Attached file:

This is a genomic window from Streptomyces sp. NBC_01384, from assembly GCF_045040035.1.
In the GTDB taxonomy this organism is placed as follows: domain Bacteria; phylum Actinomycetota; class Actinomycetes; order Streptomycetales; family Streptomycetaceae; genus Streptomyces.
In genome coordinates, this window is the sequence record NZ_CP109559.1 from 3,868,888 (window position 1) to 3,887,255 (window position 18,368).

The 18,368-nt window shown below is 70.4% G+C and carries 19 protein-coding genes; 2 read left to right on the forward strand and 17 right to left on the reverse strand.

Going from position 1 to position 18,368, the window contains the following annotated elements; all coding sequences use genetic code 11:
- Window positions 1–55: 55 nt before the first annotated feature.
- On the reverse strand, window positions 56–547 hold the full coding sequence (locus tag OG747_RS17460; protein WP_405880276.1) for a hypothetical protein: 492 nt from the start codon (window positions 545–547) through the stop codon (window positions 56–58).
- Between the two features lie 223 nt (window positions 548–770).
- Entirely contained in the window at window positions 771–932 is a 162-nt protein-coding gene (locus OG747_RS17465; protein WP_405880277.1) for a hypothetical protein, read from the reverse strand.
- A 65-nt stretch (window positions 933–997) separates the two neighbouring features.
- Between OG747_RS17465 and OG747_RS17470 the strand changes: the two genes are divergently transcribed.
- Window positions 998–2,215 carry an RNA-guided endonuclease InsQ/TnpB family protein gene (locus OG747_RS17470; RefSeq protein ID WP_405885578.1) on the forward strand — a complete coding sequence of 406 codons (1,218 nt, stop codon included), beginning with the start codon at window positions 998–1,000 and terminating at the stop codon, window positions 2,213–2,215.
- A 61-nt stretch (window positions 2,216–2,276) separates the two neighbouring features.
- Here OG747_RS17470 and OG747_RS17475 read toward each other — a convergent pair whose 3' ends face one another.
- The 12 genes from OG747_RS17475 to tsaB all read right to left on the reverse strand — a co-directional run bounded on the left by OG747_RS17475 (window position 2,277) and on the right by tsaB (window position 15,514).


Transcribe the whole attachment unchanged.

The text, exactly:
This is a genomic window from Streptomyces sp. NBC_01384, from assembly GCF_045040035.1.
In the GTDB taxonomy this organism is placed as follows: domain Bacteria; phylum Actinomycetota; class Actinomycetes; order Streptomycetales; family Streptomycetaceae; genus Streptomyces.
In genome coordinates, this window is the sequence record NZ_CP109559.1 from 3,868,888 (window position 1) to 3,887,255 (window position 18,368).

The 18,368-nt window shown below is 70.4% G+C and carries 19 protein-coding genes; 2 read left to right on the forward strand and 17 right to left on the reverse strand.

Going from position 1 to position 18,368, the window contains the following annotated elements; all coding sequences use genetic code 11:
- Window positions 1–55: 55 nt before the first annotated feature.
- On the reverse strand, window positions 56–547 hold the full coding sequence (locus tag OG747_RS17460; protein WP_405880276.1) for a hypothetical protein: 492 nt from the start codon (window positions 545–547) through the stop codon (window positions 56–58).
- Between the two features lie 223 nt (window positions 548–770).
- Entirely contained in the window at window positions 771–932 is a 162-nt protein-coding gene (locus OG747_RS17465; protein WP_405880277.1) for a hypothetical protein, read from the reverse strand.
- A 65-nt stretch (window positions 933–997) separates the two neighbouring features.
- Between OG747_RS17465 and OG747_RS17470 the strand changes: the two genes are divergently transcribed.
- Window positions 998–2,215 carry an RNA-guided endonuclease InsQ/TnpB family protein gene (locus OG747_RS17470; RefSeq protein ID WP_405885578.1) on the forward strand — a complete coding sequence of 406 codons (1,218 nt, stop codon included), beginning with the start codon at window positions 998–1,000 and terminating at the stop codon, window positions 2,213–2,215.
- A 61-nt stretch (window positions 2,216–2,276) separates the two neighbouring features.
- Here OG747_RS17470 and OG747_RS17475 read toward each other — a convergent pair whose 3' ends face one another.
- The 12 genes from OG747_RS17475 to tsaB all read right to left on the reverse strand — a co-directional run bounded on the left by OG747_RS17475 (window position 2,277) and on the right by tsaB (window position 15,514).